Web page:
State and local JAG grantees have made tremendous strides towards funding data-driven solutions to crime prevention and recidivism reduction. Still, some grantees can find it difficult to move away from outdated and ineffective “tough on crime” strategies. Recent reforms, however, are helping to realign JAG’s priorities, including, the Obama administration’s overhaul of JAG’s performance metrics to incentivize evidence-based approaches for reducing crime and incarceration.
Though continued accountability is necessary to strengthen the program, JAG funds are clearly strengthening public safety in communities across the country. Meanwhile, there is no evidence that compliance with federal immigration enforcement efforts has the same effect. Research shows that sanctuary policies have no impact on crime rates—despite the Attorney General Jeff Sessions’ efforts to manipulate the data to prove otherwise. Studies consistently disprove the misconception that immigration increases crime, showing that immigrants are actually less likely to be incarcerated than native residents. Analysis by the Center for American Progress, for example, shows that counties with sanctuary policies have an average of 35.5 fewer crimes per 10,000 residents when compared to counties without such policies.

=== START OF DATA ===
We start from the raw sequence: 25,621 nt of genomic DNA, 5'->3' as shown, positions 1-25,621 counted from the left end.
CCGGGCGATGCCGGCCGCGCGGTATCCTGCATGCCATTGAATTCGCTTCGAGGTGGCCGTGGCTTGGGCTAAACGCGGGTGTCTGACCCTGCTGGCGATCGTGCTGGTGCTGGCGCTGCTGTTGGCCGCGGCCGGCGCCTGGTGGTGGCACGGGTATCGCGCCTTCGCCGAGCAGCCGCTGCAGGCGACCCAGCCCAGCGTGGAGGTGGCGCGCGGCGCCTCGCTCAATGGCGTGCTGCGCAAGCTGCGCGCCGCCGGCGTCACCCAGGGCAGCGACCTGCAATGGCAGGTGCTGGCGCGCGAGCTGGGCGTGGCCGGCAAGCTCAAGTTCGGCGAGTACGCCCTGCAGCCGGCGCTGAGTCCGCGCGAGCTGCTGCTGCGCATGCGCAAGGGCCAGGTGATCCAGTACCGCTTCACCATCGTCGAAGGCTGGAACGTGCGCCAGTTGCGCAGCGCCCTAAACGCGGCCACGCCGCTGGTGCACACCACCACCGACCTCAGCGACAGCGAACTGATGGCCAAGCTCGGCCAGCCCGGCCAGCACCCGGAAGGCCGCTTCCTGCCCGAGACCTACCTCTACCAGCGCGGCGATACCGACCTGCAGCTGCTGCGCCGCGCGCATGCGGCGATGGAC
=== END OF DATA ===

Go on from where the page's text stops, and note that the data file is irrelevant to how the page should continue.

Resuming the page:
Congressional leaders on both sides of the aisle have condemned DOJ’s decision for jeopardizing public safety. In a letter to Attorney General Sessions, 94 members of the House of Representatives warned that withholding JAG funds will “undermine state and local law enforcement’s efforts to keep our communities safe” and put local police departments “in a position where they cannot effectively do their jobs.” A bipartisan group of senators also urged Sessions to reinstate support for public safety agencies. “With increased efforts to combat the opioid epidemic,” the senators wrote, “Byrne JAG funding for local law enforcement is more important than ever.” By prioritizing ineffective immigration policies over vital support for law enforcement, the Trump administration is endangering our communities.
Betsy Pearl is the campaign manager for Criminal Justice Reform at American Progress.